“What the hell? You want a hug or something? Get out of here.”
This just seems like something Tom Coughlin would say.
“6 a.m. sharp means a quarter to six.”
Again, just something Tom Coughlin would say. I think he really has said this. OK, let’s get serious.
“A few will never give up on you. When you go back out on the field, those are the people I want in your minds. Those are the people I want in your hearts.”
Nearly everyone gave up on the season with five minutes and 41 seconds left in Dallas. I had started to let the end-of-season shock take over, but I kept the TV on the game for that one-in-a-million Lloyd Christmas/Mary Swanson chance that maybe, just maybe the Giants could somehow pull out the kind of dagger that they have been handed so many times in the nearly four seasons since XLII.
This season had everything Giants fans have come to expect from their team, and why I constantly refer to Matt Damon’s character Mike McDermott’s explanation of No-Limit ‘Hold Em in Rounders as the perfect description of what Giants fans endure.
“There’s no other game in which fortunes can change so much from hand to hand. A brilliant player can get a strong hand cracked, go on tilt … and lose his mind along with every single chip in front of him … Some people, pros even, won’t play No-Limit. They can’t handle the swings.”
You have to be a certain type of sports fan to deal with the Giants and the way they play differently each Sunday as if the previous Sunday never happened. I’m not saying you have to be insane or our of your mind the way you have to be to attach your life to the Jets, but you can’t help which team you are raised as a fan of.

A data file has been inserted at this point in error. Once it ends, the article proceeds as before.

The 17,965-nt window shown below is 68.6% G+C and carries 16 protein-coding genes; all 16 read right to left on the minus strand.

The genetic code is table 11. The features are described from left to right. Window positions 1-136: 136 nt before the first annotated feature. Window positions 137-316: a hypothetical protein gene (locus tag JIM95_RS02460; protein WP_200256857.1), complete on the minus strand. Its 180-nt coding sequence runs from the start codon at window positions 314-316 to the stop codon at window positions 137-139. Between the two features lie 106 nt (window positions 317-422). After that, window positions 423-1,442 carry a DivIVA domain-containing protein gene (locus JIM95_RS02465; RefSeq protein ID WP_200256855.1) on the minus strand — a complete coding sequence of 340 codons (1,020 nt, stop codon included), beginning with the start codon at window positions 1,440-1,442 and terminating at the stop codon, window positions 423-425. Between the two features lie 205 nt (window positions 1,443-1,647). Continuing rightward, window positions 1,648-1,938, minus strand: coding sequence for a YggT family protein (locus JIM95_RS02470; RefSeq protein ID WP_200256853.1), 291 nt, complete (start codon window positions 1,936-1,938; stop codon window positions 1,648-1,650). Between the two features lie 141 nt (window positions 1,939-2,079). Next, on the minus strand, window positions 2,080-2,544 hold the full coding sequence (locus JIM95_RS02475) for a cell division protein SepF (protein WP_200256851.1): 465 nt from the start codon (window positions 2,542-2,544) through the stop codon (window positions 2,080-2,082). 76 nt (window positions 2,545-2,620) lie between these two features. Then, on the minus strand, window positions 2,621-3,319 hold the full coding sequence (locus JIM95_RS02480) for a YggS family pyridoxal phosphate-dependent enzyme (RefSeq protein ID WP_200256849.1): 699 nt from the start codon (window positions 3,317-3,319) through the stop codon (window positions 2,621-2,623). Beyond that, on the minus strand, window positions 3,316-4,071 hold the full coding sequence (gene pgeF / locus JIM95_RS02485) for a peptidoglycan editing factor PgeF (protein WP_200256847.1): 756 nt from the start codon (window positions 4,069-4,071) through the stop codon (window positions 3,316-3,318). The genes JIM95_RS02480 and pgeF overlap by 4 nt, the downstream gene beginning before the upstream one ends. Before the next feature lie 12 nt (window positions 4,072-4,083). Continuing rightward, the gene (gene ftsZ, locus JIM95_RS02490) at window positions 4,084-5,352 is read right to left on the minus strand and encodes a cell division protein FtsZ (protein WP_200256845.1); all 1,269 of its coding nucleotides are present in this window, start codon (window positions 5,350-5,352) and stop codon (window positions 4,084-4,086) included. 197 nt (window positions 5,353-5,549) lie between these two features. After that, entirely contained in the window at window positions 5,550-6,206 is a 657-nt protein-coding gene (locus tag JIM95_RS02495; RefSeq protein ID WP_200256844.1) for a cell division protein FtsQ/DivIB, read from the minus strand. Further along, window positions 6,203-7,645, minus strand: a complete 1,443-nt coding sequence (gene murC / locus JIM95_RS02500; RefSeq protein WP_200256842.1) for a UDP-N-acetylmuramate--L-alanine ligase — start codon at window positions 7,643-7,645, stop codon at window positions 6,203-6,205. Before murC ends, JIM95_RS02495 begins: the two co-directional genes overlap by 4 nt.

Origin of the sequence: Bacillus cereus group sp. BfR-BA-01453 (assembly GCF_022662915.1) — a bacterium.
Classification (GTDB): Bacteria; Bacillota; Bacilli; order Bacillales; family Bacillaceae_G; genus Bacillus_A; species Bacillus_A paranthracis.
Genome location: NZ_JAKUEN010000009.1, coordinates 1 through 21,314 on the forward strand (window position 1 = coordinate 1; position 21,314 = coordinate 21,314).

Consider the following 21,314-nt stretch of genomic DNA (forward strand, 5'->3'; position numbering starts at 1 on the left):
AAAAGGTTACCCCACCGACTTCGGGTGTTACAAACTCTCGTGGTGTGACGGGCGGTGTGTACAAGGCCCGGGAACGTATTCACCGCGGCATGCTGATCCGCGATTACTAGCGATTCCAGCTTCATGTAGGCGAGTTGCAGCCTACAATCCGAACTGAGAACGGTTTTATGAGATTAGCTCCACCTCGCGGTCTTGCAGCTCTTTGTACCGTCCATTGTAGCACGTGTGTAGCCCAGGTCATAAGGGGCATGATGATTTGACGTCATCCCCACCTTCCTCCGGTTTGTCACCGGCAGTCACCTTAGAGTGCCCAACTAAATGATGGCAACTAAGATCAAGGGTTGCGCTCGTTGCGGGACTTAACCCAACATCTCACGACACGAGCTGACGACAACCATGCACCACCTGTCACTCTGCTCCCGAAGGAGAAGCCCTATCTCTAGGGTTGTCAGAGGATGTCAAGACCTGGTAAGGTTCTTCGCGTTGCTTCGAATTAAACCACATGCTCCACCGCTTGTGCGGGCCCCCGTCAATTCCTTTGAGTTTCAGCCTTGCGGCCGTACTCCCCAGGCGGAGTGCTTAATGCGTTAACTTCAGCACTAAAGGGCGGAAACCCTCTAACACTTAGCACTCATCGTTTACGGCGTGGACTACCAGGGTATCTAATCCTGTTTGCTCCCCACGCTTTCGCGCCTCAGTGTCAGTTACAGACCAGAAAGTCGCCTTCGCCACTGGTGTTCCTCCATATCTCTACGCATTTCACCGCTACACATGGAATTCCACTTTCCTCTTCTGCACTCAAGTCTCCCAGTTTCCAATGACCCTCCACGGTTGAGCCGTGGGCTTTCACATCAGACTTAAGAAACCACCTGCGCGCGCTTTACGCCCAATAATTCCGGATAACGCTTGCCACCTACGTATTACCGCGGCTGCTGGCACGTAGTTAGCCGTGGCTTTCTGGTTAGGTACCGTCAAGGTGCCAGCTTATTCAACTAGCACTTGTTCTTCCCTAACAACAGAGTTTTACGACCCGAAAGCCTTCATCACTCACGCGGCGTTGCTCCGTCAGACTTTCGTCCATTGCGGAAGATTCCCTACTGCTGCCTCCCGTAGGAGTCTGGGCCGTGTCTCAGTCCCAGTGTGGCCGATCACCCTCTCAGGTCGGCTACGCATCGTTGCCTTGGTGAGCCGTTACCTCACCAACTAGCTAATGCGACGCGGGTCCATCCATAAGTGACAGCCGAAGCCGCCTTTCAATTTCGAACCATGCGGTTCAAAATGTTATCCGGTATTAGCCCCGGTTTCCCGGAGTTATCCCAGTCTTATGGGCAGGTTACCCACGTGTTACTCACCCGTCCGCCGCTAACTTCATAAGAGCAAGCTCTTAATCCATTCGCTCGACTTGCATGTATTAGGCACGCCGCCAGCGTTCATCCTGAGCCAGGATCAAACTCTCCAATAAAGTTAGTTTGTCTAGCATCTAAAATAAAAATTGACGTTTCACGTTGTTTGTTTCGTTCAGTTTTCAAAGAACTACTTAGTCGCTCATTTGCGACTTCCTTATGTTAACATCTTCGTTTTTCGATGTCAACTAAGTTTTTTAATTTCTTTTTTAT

“Every man at some point in his life is going to lose a battle. He is going to fight, and he is going to lose. But what makes him a man is at the midst of that battle, he does not lose himself. This game is not over, this battle is not over.”
The Giants might lose on Sunday. Las Vegas is banking on the idea that they will lose. They are 7.5-point underdogs (opened at 9) and are 3-to-1 to win the game. The most important thing about this game is that the Giants can’t lose confidence or stray away from their game plan because of what the Packers can do. The Packers are going to score. They might score in bunches. They might receive the opening kickoff and march down the field and put up seven in a few minutes. I’m prepared for them to do so. The Giants have to understand that the shutout they pitched last weekend against the Falcons isn’t going to happen this weekend. They need to withstand the Packers’ inevitable scoring and pressure and make sure that they can match the Packers’ offense punch for punch and contain the fire rather than pour gasoline on it like Rafael Soriano and Boone Logan would do for an opposing rally.